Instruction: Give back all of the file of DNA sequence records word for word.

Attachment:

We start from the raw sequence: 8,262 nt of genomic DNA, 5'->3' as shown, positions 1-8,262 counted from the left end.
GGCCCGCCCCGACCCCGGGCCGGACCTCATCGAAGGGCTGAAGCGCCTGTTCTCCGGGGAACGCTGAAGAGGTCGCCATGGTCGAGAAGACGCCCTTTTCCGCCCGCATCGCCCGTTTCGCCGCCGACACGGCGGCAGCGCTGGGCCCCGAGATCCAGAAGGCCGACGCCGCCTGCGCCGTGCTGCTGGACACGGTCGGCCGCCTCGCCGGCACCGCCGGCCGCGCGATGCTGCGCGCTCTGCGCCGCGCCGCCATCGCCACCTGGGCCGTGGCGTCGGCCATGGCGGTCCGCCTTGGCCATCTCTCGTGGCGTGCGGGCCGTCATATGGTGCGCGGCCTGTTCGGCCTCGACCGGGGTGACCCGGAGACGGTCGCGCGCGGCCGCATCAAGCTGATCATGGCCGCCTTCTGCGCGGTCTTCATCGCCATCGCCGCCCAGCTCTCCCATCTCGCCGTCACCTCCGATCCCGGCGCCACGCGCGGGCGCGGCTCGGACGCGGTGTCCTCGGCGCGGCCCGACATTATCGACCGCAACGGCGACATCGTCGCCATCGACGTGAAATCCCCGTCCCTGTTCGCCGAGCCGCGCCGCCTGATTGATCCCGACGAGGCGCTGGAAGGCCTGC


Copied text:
We start from the raw sequence: 8,262 nt of genomic DNA, 5'->3' as shown, positions 1-8,262 counted from the left end.
GGCCCGCCCCGACCCCGGGCCGGACCTCATCGAAGGGCTGAAGCGCCTGTTCTCCGGGGAACGCTGAAGAGGTCGCCATGGTCGAGAAGACGCCCTTTTCCGCCCGCATCGCCCGTTTCGCCGCCGACACGGCGGCAGCGCTGGGCCCCGAGATCCAGAAGGCCGACGCCGCCTGCGCCGTGCTGCTGGACACGGTCGGCCGCCTCGCCGGCACCGCCGGCCGCGCGATGCTGCGCGCTCTGCGCCGCGCCGCCATCGCCACCTGGGCCGTGGCGTCGGCCATGGCGGTCCGCCTTGGCCATCTCTCGTGGCGTGCGGGCCGTCATATGGTGCGCGGCCTGTTCGGCCTCGACCGGGGTGACCCGGAGACGGTCGCGCGCGGCCGCATCAAGCTGATCATGGCCGCCTTCTGCGCGGTCTTCATCGCCATCGCCGCCCAGCTCTCCCATCTCGCCGTCACCTCCGATCCCGGCGCCACGCGCGGGCGCGGCTCGGACGCGGTGTCCTCGGCGCGGCCCGACATTATCGACCGCAACGGCGACATCGTCGCCATCGACGTGAAATCCCCGTCCCTGTTCGCCGAGCCGCGCCGCCTGATTGATCCCGACGAGGCGCTGGAAGGCCTGC